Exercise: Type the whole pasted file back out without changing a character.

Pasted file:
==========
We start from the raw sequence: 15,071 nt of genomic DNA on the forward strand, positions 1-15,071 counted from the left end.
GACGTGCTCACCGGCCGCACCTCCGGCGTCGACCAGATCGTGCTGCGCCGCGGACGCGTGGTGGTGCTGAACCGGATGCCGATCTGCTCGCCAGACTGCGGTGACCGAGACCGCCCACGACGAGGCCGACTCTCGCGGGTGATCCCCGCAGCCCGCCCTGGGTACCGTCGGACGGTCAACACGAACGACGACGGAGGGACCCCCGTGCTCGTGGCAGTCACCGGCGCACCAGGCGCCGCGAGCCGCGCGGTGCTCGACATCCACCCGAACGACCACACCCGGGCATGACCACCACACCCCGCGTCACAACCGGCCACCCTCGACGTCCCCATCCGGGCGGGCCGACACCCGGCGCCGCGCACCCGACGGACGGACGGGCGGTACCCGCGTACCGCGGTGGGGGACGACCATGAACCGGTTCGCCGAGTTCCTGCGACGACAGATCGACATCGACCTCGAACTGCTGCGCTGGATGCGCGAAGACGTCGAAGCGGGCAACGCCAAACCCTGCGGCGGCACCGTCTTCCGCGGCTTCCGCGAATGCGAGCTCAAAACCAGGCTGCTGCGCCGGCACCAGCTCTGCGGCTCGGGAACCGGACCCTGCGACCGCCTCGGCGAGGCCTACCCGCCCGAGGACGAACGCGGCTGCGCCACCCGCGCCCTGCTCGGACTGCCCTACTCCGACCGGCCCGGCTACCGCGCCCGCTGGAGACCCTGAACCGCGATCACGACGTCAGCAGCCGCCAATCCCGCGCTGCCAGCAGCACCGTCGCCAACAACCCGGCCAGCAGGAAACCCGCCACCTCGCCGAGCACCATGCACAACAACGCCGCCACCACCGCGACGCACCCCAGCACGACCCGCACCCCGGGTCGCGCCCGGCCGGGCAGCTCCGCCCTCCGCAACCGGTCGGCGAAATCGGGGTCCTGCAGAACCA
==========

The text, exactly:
We start from the raw sequence: 15,071 nt of genomic DNA on the forward strand, positions 1-15,071 counted from the left end.
GACGTGCTCACCGGCCGCACCTCCGGCGTCGACCAGATCGTGCTGCGCCGCGGACGCGTGGTGGTGCTGAACCGGATGCCGATCTGCTCGCCAGACTGCGGTGACCGAGACCGCCCACGACGAGGCCGACTCTCGCGGGTGATCCCCGCAGCCCGCCCTGGGTACCGTCGGACGGTCAACACGAACGACGACGGAGGGACCCCCGTGCTCGTGGCAGTCACCGGCGCACCAGGCGCCGCGAGCCGCGCGGTGCTCGACATCCACCCGAACGACCACACCCGGGCATGACCACCACACCCCGCGTCACAACCGGCCACCCTCGACGTCCCCATCCGGGCGGGCCGACACCCGGCGCCGCGCACCCGACGGACGGACGGGCGGTACCCGCGTACCGCGGTGGGGGACGACCATGAACCGGTTCGCCGAGTTCCTGCGACGACAGATCGACATCGACCTCGAACTGCTGCGCTGGATGCGCGAAGACGTCGAAGCGGGCAACGCCAAACCCTGCGGCGGCACCGTCTTCCGCGGCTTCCGCGAATGCGAGCTCAAAACCAGGCTGCTGCGCCGGCACCAGCTCTGCGGCTCGGGAACCGGACCCTGCGACCGCCTCGGCGAGGCCTACCCGCCCGAGGACGAACGCGGCTGCGCCACCCGCGCCCTGCTCGGACTGCCCTACTCCGACCGGCCCGGCTACCGCGCCCGCTGGAGACCCTGAACCGCGATCACGACGTCAGCAGCCGCCAATCCCGCGCTGCCAGCAGCACCGTCGCCAACAACCCGGCCAGCAGGAAACCCGCCACCTCGCCGAGCACCATGCACAACAACGCCGCCACCACCGCGACGCACCCCAGCACGACCCGCACCCCGGGTCGCGCCCGGCCGGGCAGCTCCGCCCTCCGCAACCGGTCGGCGAAATCGGGGTCCTGCAGAACCA